It was during the presentation of his bachelor’s thesis that Milio van de Kamp (31), a lecturer in Interdisciplinary Social Studies at the University of Amsterdam, recognised the significant discomfort and anxiety in his mother’s eyes. It was her first time at the university, and she had put on her Sunday best, which she had bought at the market. She sat at the back of the room, withdrawn into herself, and Van de Kamp soon saw that she was not able to follow his presentation in the slightest. “She didn’t need Marx to tell her she wasn’t part of the group of people in the room”, he writes in his book Misschien moet je iets lager mikken, which was published last month. “I felt that the gulf between us had never been greater.”

Behind closed doors

Parents of first-generation students sometimes find the university experience stressful because it is a world they are not familiar with, according to a series about the parents of first-generation students by Erasmus Magazine. However, they were able to offer their child a safe and secure home and support them in many ways during their time at university. Van de Kamp was on his own.

He grew up in a deprived neighbourhood of Amsterdam, where his violent father terrorised the family and where there was no gas, water and electricity because there was not enough money. His father moved in criminal circles, and his mother shuttled between welfare benefits and a cleaning job for years due to heart problems, until she started working long evenings and nights as a bartender.

The fact that the stories of parents and first-generation students who live or have lived in poverty often remain obscured – even to the media – is no coincidence. Van de Kamp believes there is a certain stigma attached to poverty, which leads to shame.

Parents of first generation students 1 – eerste generatie studenten_3000_Migle Alonderyte

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The hidden reality

Van de Kamp’s book offers a harrowing glimpse into the life of a first-generation student growing up in a shattered family shaped by what he calls ‘the harshness of intergenerational poverty’. A life that, like that of his parents and grandparents, is dominated by violence, spiralling debt, being systematically underestimated in schools and, as a result, depression and a significant sense of inferiority.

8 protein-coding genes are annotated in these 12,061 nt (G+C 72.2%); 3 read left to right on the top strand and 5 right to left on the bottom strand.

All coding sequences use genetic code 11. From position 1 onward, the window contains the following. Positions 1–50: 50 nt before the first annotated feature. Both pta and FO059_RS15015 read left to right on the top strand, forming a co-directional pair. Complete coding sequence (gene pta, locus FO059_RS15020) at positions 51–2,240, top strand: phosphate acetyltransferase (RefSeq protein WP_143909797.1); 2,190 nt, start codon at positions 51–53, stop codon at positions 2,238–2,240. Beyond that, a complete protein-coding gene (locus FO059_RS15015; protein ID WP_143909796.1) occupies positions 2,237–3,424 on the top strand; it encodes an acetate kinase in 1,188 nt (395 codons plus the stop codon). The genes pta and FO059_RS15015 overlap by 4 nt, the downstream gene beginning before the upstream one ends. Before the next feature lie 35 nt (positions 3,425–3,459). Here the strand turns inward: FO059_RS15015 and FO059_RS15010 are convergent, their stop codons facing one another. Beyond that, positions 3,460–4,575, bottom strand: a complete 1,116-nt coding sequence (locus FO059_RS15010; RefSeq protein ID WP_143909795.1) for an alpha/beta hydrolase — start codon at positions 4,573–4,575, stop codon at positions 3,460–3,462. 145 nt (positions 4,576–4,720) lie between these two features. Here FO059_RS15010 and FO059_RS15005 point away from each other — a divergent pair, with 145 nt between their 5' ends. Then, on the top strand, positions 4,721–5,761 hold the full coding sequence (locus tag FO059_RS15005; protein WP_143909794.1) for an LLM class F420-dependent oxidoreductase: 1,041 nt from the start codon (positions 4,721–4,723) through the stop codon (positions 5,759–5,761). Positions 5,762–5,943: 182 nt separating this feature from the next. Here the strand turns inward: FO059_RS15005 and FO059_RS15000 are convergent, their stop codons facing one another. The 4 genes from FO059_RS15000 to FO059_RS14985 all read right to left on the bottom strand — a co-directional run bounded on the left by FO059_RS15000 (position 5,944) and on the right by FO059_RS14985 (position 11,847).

It is a hidden reality for more students, as he found out while working at the university when he began supporting first-generation students. “On the one hand, it gave me a sense of reassurance: I had always felt that I was the only one – and it was nice to see that there were more of us around”, he writes. “On the other hand, it was painful to see how many students were forced to break through the same barriers as me.”

Absence of support

Milio van de Kamp_3000_ Fjodor Buis – rechtenvrij KLEUR
Milio van de Kamp. Image credit: Fjodor Buis

Unlike the parents EM spoke to, Van de Kamp’s parents were unable to give him emotional support. Just before he started at his second secondary school, which was known as a ‘very weak vmbo school’, he succumbed to depression for the first time. “Bottling up your emotions is a form of self-protection for people in poverty and troubled families. When you’ve had so many setbacks in life, you have to keep emotions at bay as much as possible – otherwise you get overwhelmed”, he writes. He also didn’t want to bother his parents.

On top of that, when he was in school and in higher education, Van de Kamp was forced to figure everything out on his own without his parents’ help. Whereas many parents EM spoke to encouraged their children to work hard, Van Kamp had been forced to find every scrap of motivation from within himself: his parents would have already been satisfied with a secondary school diploma. His mother only had a mavo certificate (junior general secondary education), and his father had never finished secondary school.

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The social ladder

Although he does not remember exactly why, Van de Kamp decided that he wanted to go to university and become a psychologist. But his dream was crushed with just a few words. “Maybe you should aim a little lower”, a teacher at the secondary school told him.

Ten years later, he received his master’s degree in Sociology, despite all setbacks. Shortly after that, he became a lecturer at the university. Although he never received much support from his parents, they nevertheless were proud of him – as were all the parents EM spoke to. Even his father, who was involved to a minimal degree, was unable to conceal his pride when Van de Kamp phoned to tell him that he had got the job at the university. “I had climbed the social ladder and had made it to the top of the hill. For a moment, they shared in the upward social leap I’d made.”

Title: Misschien moet je iets lager mikken. Een verhaal over armoede en kansenongelijkheid.

Author: Milio van de Kamp.

Publisher: Atlas Contact.

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